I’ve an essay on RTÉ Arena this week and it’s about the Irish language.
There’s a fantastic poem by Biddy Jenkinson after the essay – Cumann na bPíobairí.
Biddy is a poet, short story writer and dramatist who writes in the Irish language.
The text for the essay is below but if you want to hear the poem too, have an old listen here…
I haven’t considered reading a poem in a second language since secondary school. But I happened upon an article in the newspaper archives by the late Nuala O’Faolain, written after she attended an Irish language event in Westport. Admitting to a limited grasp of gaeilge, she told how this didn’t detract from her enjoyment of the poetry, paying particular tribute to the poet who writes under the name Biddy Jenkinson. Curious at how it would read, I found a book of Biddy’s work in the library and despite a meagre understanding of Irish, immediately, I could appreciate the harmony between words, the form of the poem and in my own clumsy way I could get a taste for the rhythm.
Over the years, I’ve heard Irish described as harsh or ugly. It’s been slammed as a dead language. People offer reason upon reason for not learning it, complaints which are anything but new. In 1961, the president of Cumann na Sagart stressed that its revival would be more successful if people stopped shadow boxing around the reasons why it should be revived. He went on to say that the ‘majority’ wished to have Irish as a language spoken with ease and confidence rather than grammatical formulae and specimen essays. This is one point I continually hear these days, some 50 odd years later.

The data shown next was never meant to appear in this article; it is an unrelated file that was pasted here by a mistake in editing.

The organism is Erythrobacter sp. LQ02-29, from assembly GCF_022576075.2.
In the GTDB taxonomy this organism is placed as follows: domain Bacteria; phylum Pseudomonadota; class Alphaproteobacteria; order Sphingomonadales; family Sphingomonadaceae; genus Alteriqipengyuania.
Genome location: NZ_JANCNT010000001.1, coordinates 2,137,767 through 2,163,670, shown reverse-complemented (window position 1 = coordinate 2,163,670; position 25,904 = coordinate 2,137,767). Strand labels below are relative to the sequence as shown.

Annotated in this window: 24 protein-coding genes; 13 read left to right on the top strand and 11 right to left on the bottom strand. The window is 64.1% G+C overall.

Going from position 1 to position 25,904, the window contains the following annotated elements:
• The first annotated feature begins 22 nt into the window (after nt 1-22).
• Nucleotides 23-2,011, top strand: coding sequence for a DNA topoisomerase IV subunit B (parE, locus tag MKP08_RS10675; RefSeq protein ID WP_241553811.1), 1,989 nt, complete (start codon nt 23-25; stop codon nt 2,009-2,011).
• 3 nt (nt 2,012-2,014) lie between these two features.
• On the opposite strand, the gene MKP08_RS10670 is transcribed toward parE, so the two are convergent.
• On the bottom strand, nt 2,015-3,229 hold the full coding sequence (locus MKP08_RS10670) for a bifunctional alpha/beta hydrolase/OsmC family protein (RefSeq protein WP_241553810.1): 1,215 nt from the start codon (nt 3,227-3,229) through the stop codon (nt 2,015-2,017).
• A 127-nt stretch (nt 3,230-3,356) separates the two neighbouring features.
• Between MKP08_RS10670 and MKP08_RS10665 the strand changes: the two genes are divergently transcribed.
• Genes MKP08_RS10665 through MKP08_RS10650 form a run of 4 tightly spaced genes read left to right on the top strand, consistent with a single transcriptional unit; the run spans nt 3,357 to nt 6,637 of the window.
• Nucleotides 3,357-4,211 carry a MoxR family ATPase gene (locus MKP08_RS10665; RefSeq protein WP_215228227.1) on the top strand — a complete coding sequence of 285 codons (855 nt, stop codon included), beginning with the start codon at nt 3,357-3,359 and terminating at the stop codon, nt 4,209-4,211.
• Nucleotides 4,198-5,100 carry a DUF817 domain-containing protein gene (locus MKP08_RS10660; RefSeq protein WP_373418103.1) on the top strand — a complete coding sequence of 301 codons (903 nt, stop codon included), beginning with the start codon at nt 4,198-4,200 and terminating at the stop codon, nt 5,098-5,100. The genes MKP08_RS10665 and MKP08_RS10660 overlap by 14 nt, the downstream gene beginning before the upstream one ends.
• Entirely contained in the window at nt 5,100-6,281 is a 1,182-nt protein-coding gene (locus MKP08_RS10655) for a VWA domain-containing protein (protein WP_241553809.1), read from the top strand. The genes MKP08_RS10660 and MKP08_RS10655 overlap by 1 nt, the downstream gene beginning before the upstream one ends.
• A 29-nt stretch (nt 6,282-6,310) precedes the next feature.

When I remember Irish in school, I think of essays written in the past tense, usually centred around a dog and a bike and always ending with me running ‘ar nós na gaeoithe’.
I see fat books of verbs and an English to Irish dictionary for every word to be translated into a sentence of gibberish. But language doesn’t show itself off textbooks or manuals. It blossoms in poetry and prose. It comes alive when spoken and sang. You don’t memorize a language. You live it.
My daughters attend a local gaelscoil where allowance is made for limitations and mistakes when speaking Irish. It hasn’t taken long for them both to surpass my knowledge. I see it in the cheeky sideway glances when I try to help with their homework and the correction of mispronounced focals. I might not have succeeded in learning the native tongue just yet. But I’m more aware of it now, more willing to give it a chance.
When I hear statements of how the print book is dead or that radio passed away when the television was born, I think of how Mark Twain quipped that ‘reports’ of his death have been ‘greatly exaggerated’. If the Irish language had a voice I’m sure it would be uttering the same thing. Or to quote Nuala O Faolain on listening to the words of Biddy Jenkinson,
“In what sense is Irish, as they say- dead, if new life like this poetry can be born of it.”